Image 1
Sample world db file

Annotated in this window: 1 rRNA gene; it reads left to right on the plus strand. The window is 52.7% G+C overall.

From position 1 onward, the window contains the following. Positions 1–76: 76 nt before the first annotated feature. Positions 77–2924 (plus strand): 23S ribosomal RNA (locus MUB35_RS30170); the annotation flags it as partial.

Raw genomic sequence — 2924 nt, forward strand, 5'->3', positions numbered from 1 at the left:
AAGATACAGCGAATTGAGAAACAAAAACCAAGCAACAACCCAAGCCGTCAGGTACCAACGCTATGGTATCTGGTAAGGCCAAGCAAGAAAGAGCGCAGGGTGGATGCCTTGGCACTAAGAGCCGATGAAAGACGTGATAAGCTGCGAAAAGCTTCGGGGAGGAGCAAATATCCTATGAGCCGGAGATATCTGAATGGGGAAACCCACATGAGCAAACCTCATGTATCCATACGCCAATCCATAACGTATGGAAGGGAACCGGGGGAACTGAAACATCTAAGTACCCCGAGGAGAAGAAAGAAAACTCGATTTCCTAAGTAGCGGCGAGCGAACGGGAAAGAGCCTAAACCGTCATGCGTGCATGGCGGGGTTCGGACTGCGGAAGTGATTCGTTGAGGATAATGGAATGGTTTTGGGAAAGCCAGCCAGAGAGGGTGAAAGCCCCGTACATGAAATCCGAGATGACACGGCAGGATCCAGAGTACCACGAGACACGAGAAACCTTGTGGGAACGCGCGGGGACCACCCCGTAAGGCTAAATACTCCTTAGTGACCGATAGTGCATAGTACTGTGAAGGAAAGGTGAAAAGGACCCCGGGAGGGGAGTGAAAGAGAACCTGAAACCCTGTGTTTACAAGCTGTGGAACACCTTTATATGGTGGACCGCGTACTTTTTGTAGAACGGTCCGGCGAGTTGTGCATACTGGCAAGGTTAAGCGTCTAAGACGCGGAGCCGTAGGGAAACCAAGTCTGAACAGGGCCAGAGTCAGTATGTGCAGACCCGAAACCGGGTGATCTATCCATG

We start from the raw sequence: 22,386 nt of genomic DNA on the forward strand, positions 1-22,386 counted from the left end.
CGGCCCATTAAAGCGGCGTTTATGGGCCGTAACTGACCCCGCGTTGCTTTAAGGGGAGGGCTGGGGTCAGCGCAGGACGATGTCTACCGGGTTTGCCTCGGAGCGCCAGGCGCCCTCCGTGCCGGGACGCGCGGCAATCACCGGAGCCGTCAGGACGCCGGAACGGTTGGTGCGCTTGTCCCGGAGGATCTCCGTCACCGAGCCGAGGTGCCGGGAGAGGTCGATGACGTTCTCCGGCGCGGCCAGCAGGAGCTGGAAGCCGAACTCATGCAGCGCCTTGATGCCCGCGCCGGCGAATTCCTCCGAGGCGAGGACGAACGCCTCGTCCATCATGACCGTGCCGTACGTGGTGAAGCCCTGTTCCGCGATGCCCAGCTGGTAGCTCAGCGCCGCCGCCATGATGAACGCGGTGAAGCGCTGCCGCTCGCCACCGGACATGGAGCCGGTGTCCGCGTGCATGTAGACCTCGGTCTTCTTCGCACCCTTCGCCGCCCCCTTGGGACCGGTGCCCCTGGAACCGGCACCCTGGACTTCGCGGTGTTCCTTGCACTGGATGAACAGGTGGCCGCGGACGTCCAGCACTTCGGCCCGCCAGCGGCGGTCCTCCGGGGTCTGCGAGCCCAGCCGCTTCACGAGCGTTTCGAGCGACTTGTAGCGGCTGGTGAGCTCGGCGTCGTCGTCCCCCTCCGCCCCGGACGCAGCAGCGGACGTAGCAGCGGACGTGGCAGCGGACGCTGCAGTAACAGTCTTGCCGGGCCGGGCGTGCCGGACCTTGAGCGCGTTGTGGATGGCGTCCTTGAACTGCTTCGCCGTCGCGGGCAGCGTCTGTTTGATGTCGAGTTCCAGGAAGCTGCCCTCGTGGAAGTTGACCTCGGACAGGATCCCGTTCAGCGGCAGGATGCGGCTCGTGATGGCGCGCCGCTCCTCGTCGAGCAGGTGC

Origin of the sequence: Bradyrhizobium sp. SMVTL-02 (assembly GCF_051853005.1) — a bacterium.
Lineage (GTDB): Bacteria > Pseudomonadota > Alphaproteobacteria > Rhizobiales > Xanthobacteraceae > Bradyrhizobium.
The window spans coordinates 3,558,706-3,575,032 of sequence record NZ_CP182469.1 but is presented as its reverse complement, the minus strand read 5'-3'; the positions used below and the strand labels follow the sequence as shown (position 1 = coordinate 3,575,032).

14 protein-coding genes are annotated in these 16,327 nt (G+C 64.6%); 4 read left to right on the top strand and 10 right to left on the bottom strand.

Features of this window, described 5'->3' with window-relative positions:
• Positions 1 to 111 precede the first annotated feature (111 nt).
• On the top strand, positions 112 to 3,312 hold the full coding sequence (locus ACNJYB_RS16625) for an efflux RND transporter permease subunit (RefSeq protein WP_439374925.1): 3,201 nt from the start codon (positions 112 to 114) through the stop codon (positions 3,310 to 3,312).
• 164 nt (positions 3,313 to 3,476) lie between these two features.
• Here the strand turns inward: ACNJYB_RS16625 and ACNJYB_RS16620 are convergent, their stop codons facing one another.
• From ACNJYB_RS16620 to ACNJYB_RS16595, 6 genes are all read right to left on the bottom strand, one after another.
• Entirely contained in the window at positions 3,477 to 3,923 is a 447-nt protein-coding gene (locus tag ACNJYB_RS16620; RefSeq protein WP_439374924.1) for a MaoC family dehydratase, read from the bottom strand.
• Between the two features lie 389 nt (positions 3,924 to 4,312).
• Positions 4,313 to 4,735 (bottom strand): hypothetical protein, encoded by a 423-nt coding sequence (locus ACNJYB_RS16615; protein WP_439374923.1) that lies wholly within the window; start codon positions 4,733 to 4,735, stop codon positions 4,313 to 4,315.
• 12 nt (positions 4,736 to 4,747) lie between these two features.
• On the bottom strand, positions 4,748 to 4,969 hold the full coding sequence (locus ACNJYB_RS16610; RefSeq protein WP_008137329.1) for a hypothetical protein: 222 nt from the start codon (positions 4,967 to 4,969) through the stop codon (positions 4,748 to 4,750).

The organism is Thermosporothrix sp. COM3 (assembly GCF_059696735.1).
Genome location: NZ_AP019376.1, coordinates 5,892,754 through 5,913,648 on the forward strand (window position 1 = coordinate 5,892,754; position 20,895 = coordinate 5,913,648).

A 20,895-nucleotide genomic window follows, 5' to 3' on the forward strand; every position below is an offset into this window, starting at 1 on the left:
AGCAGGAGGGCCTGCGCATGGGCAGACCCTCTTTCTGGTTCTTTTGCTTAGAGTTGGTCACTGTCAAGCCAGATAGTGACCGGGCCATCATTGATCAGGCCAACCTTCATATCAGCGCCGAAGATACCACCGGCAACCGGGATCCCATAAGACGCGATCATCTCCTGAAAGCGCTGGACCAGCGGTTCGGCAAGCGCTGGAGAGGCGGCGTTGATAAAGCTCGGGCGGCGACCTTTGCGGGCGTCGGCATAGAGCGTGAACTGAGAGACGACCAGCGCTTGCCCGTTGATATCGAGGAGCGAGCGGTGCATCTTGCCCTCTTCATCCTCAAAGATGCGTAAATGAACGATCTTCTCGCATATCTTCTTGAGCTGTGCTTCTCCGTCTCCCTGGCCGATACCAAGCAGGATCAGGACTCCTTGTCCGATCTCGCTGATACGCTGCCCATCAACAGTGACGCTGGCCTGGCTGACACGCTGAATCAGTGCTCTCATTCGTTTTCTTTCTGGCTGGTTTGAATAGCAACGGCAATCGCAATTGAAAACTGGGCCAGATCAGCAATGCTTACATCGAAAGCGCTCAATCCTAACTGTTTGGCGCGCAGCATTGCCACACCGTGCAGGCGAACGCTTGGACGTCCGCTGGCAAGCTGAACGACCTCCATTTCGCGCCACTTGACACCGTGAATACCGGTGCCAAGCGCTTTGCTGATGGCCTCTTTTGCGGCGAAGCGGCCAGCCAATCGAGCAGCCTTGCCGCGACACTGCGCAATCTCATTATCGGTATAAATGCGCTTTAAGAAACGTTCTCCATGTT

This allows me to rebuild any world at any time from the command prompt by doing e.g.: ``` C:\Users>bcbuild conference winvk C:\Users>py P:/bcbuild/scripts/bcbuild.py conference winvk DXC version: dxcompiler.dll: 1.7 - (b3101a2fe); dxil.dll: 1.5(10.0.19041.685) Running P:/bcbuild/vs/x64/Debug/bcbuild.exe conference winvk... Done. (2.77 seconds) ``` In the build system, I generate hashes for everything, rather than using timestamps, but I do need to use DXC to at least generate a pre-processed shader file from which I generate the hash, so that's why you see DXC above. But in this case, everything is already up-to-date, so nothing is built. **Memory Allocation** I wanted to use C++ containers that support custom allocators, and the C++ standard library makes this rather difficult. Instead, I opted to use the excellent EASTL library from Electronic Arts. It provides a (mostly) C++ standard library interface for containers, but allows you to plug your own allocators in pretty easily. I currently have stack, linear, and buddy allocators that I've written that are straightforward to use with EASTL. The entire run-time is wrapped in a session object, so I can tear-down and rebuild the entire scene within a single run of the executable, and, looking at my memory allocation UI, I can see if even a byte of memory is being leaked, which has come in handy. As an aside, coding up the buddy allocator was my first experience porting an algorithm from the MIX language in Knuth's The Art of Computer Programming and it was really fun. You can see the memory allocation window in the screenshot below. **DirectX 12 Support** Eventually I decided things were getting too Vulkan-centric, and I also realized how little I knew about DirectX 12, so I figured I'd add that to the engine. This would also allow me to be able to use some new profiling and debugging tools, like Microsoft PIX, in addition to tools I was already using (RenderDoc, NSight, etc.) I followed the same general approach as I did for Vulkan, just to get something on the screen. Then I did a complete rewrite to form a more coherent RHI layer. Somewhere along the way I wanted everything to be bindless, and while that ended up being a massive effort, I truly can't imagine going back to the old slot-based approach now. I'm very thankful that there is a clear path from HLSL to SPIR-V, as this allows me to only author shaders in HLSL once, and they can be used in both the DirectX and Vulkan ports of my engine. **Ray Tracing** ![Bedroom Scene](render.png) The road from the first hardware ray-traced shapes to what I have now was a long and arduous one. I wanted to have the notion of a BxDF in the scene description match as much as possible between raster mode and ray tracing mode. I think it's also super useful to be able to switch between ray tracing and raster at run-time, so all of this meant description parameters and structure had to, as much as possible, have a reasonable (and consistent) interpretation in both modes. Additionally, I like the benefits of being able to run the code on many different types of GPUs, for debugging, perf tests, etc, but of course this means that the code cannot assume ray tracing hardware exists. This all seems pretty obvious, and maybe even straightforward to some, but it was quite painful to get to the point where everything ran just fine on Intel, AMD, and NVIDIA, with all the permutations, graceful error messages, etc. **AR/VR** One thing that kept nagging at me with the shaders is that for a long time, they had no notion of a view index, which meant I wouldn't be able to see things render in stereo in e.g. a headset. To fix this, I started with bringing in support for VK_KHR_multiview, so I could basically "broadcast" renders to multiple views, each of which renders to a "slice" of an array image over on the GPU. With a working stereo render capability, the next step was to integrate OpenXR, so that I could present those array image slices into each eye of a VR headset. I have basic support for this now, but it still needs input support from the hand controllers. Currently you can only navigate with WASD and mouse, even with the headset on. In practice, this isn't too much of a limitation for me, but still it would be nice to have full controller support. **Next Steps** One obvious problem with having multi-platform support is that whenever you add a feature for one, you of course need to do it for the other if you want to maintain parity. As of right now, I only have support for hardware ray tracing on the Vulkan side, so I'd like to get things going for DirectX 12 next. It has *generally* been the case that implementing a Vulkan feature is more involved than its DirectX counterpart, so that makes the task seem a bit less daunting. I'd also like to try integrating Intel's Open Image Denoise to my raw output to see how far I can push things and still maintain reasonable framerates. On the raster side, I've found that glTF's excellent test suite of scenes has been incredibly valuable in making the engine more robust. Now that I feel good about the core rendering abilities, I'd like to explore supporting glTF bone/morph target animation directly in the engine. Finally, I'd like to integrate some form of scripting into the engine, likely using Roblox's excellent Luau as the language.